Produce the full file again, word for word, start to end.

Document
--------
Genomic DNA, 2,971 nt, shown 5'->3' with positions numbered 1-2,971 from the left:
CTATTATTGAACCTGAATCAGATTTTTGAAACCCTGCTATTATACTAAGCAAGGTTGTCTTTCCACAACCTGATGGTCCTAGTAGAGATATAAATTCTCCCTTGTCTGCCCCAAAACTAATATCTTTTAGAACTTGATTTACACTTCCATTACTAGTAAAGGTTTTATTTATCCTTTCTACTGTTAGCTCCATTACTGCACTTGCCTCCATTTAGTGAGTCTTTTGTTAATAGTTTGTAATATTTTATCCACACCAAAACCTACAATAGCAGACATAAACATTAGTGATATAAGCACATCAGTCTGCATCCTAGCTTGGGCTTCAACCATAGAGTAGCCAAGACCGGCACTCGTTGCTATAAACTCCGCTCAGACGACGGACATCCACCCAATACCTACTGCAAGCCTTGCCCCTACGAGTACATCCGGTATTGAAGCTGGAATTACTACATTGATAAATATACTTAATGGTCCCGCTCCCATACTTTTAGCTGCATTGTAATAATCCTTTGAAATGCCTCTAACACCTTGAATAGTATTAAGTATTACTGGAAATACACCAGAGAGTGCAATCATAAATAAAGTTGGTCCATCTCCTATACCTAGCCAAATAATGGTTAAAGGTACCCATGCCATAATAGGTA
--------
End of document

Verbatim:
Genomic DNA, 2,971 nt, shown 5'->3' with positions numbered 1-2,971 from the left:
CTATTATTGAACCTGAATCAGATTTTTGAAACCCTGCTATTATACTAAGCAAGGTTGTCTTTCCACAACCTGATGGTCCTAGTAGAGATATAAATTCTCCCTTGTCTGCCCCAAAACTAATATCTTTTAGAACTTGATTTACACTTCCATTACTAGTAAAGGTTTTATTTATCCTTTCTACTGTTAGCTCCATTACTGCACTTGCCTCCATTTAGTGAGTCTTTTGTTAATAGTTTGTAATATTTTATCCACACCAAAACCTACAATAGCAGACATAAACATTAGTGATATAAGCACATCAGTCTGCATCCTAGCTTGGGCTTCAACCATAGAGTAGCCAAGACCGGCACTCGTTGCTATAAACTCCGCTCAGACGACGGACATCCACCCAATACCTACTGCAAGCCTTGCCCCTACGAGTACATCCGGTATTGAAGCTGGAATTACTACATTGATAAATATACTTAATGGTCCCGCTCCCATACTTTTAGCTGCATTGTAATAATCCTTTGAAATGCCTCTAACACCTTGAATAGTATTAAGTATTACTGGAAATACACCAGAGAGTGCAATCATAAATAAAGTTGGTCCATCTCCTATACCTAGCCAAATAATGGTTAAAGGTACCCATGCCATAATAGGTA